I had to go back 25 miles to Jaco. Most of all, I needed my ATM card. I wanted to get back quickly, so I decided to try to hitchhike. In an anxious, terrible mood, I went out on the road and stuck out my thumb to passing pickup trucks. I got honks and waves, but no one stopped. So, I went back towards town.
One guy sitting on the road, flagged me down. He had seen me trying to hitchhike and told me there was a guy with a red truck that could take me to Jaco. He led me to the guy.
The guy with the red truck was a taxi driver. I told him the situation about how I didn’t have money and needed to get to Jaco. He didn’t seem interested, so he left. But there was another guy, a bystander, that took interest. He had a truck and asked me if I have money in Jaco. I told him I had money in Jaco in the morning, but I don’t know if I do now. I hope I do, but it might have been robbed at the campground. He asked if I had a friend in Jaco that has money. I told him I don’t have a friend. “No amigo? Solo?” rubbing it in. He asked again about if I have money in Jaco. He was really concerned about whether I was able to pay or not. I told him I needed help. At the end of it, he said “Adios,” and walked away.
It seemed pretty cold to me. A foreigner, lost in another country, without money, without a friend, and needing help. He walks away. After so much time spent learning about my situation, he leaves me stranded. He did his due diligence, sizing up the potential payout, and decided I wasn’t worth helping.
I got on my bike and headed towards Jaco. As I was leaving town, the guy in the red truck flagged me down. He asked me more about my situation. He asked if I have money in Jaco. I told him I hoped I did, but I wasn’t sure. We went over this a few times. Money, do you have money, what about the money. I got really frustrated with this bullshit, so I told him, it’s okay, and I left. When he flagged me down, there was a glimmer of hope he might help, but when he kept asking about the money, it fizzled quickly.
The Return Ride
I rode back to Jaco in a rage. I left my helmet swinging on the back of my bike; I didn’t want to put it on. I was already so frustrated, and I didn’t want the helmet cramping me further.
As I was getting close to Jaco, I passed some touring cyclists. They were the same ones I met on the day I was heading towards Monteverde, the Belgians; they seem to show up on my worst days. I told them about my wallet, and they told me they’d pray for me.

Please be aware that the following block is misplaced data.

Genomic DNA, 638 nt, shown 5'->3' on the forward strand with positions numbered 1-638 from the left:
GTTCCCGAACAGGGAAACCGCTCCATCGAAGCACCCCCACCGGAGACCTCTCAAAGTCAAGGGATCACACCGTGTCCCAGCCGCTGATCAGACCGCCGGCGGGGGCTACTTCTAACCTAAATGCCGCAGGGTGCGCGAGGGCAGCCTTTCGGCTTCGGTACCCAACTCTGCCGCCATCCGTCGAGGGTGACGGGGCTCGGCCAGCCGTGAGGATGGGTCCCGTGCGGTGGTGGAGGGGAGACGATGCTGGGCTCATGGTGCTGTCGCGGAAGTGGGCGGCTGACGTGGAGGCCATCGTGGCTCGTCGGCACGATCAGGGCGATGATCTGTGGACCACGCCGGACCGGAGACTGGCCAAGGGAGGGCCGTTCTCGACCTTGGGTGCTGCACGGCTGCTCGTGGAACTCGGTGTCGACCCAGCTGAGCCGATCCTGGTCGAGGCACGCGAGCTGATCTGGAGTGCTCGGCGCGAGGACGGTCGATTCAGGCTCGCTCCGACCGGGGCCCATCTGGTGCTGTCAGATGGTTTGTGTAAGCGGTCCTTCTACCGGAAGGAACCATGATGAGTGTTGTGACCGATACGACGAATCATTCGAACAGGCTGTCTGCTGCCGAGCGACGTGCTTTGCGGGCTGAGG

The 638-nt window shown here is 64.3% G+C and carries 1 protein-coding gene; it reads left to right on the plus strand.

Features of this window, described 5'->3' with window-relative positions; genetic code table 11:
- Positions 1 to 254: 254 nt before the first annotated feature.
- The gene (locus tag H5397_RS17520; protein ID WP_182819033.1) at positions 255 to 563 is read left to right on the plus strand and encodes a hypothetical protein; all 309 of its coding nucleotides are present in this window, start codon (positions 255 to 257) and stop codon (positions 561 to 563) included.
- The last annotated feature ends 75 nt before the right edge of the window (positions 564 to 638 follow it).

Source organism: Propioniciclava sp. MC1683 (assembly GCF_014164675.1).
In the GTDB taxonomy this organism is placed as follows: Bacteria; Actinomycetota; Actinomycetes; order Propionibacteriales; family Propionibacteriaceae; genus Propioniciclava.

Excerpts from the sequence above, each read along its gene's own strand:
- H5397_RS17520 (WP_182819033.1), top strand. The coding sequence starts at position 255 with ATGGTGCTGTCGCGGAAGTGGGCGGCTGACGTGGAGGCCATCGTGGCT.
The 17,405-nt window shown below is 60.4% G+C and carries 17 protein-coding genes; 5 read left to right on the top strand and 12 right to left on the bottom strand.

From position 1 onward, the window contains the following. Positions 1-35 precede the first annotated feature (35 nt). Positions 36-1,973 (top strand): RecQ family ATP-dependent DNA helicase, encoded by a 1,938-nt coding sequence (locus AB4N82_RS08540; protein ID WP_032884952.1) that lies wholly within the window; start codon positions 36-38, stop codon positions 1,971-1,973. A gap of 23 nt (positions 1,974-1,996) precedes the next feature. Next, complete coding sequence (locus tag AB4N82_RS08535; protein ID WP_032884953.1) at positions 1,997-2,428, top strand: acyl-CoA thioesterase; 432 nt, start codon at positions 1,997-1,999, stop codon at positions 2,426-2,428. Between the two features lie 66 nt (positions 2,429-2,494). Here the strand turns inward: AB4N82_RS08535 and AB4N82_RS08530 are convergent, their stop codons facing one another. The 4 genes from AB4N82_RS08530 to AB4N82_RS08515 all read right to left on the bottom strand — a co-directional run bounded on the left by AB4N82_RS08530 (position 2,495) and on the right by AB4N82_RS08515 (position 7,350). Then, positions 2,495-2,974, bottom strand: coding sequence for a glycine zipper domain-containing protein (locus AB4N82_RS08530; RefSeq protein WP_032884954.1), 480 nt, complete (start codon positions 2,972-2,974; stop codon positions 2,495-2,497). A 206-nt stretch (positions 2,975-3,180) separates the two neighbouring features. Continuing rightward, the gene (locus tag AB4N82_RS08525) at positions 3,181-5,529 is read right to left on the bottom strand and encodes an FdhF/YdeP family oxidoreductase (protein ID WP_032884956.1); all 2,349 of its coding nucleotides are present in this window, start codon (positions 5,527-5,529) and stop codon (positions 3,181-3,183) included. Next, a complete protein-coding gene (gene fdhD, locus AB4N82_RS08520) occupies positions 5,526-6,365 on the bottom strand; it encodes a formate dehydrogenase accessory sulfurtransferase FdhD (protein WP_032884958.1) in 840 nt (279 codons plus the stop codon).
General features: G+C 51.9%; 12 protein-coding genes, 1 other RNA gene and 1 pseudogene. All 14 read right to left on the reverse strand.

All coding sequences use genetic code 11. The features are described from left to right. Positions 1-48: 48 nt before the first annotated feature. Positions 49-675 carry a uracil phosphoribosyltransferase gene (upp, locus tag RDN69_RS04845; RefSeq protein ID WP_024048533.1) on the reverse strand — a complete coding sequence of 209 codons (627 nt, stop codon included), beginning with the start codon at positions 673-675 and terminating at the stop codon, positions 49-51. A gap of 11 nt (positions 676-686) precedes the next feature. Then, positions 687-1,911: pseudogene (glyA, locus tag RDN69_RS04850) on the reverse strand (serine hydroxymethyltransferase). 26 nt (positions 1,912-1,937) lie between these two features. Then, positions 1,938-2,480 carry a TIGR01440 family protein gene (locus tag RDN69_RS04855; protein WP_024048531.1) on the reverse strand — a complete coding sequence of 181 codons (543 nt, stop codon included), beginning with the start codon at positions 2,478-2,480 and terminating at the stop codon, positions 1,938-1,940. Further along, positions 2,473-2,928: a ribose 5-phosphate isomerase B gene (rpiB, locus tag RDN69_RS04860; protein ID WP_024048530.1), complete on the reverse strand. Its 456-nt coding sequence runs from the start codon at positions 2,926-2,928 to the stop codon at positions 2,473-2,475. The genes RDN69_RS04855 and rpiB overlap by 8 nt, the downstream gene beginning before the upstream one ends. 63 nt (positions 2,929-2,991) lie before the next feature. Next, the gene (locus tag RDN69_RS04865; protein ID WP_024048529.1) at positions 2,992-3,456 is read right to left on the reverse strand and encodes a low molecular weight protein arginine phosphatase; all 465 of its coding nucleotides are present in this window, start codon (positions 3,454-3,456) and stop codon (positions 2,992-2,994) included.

When I got back to the campground, I asked the guys at the reception about my black shorts. They had my shorts and my wallet! But the money in my wallet was gone. I had about $10 in there, and probably about $2 worth of coins in my coin purse – gone too. Pretty lame. Someone looks through some abandoned shorts, finds a wallet, and steals all the money. I’m glad the thief left my ATM card and my driver’s license, though, and my wallet, coin purse, and shorts too.
I’m having terrible luck in Costa Rica. And I’m aware that you make my own luck. I’ve screwed up a lot, making the wrong decisions: traveling down a horrible, mud and rock road into wilderness with a bleeding wound, heading up to an out-of-the-way mountainous, tourist destination, and now this, forgetting my damn wallet! I’ve been an idiot.
Costa Rican colones is a difficult currency because $1 = 585 colones, so most things you buy are priced in the 1000s. The coins less than 100 colones are almost worthless, but they still exist, and a lot of items have a digit in the “tens” position. For instance, my favorite, the strawberry yogurt drink, has been priced at 1104 colones. 4 colones. What’s the point, right?
So here’s my problem with this:
The supermarkets have been “rounding down” the change owed to me, so as to benefit themselves. The first time I noticed it, my total came to 1,987, so I handed the woman 2000 colones. I waited for my change as she moved on to the next customer, totally snubbing me. I wanted at least 10 colones back; I know there’s a coin for that.
Okay, so I figured maybe they’ve developed a system where if the change is a really small amount, it’s not worth the effort to give it. But the next example proves that these supermarkets have a policy to screw the customer by always rounding down the change that’s owed.
At another supermarket, I was owed 98 colones from the transaction. I expected one 100 colones coin back, but instead, the cashier went to the trouble of giving me a 50, a 25, and two 10 coins, totaling 95 colones. I laughed when I got the change. It was absurd.
Then, here at Subway, an American chain restaurant, where I am now, I just bought a small drink, so I could get refill after refill at their self-serve fountain drink station while I write some blog entries. The total came to 710 colones. I handed over 1000 colones, and got back 300. I got back MORE than I was owed. That’s a good policy for customer service when you’re dealing with change that’s almost meaningless: round up the change that’s owed to the customer.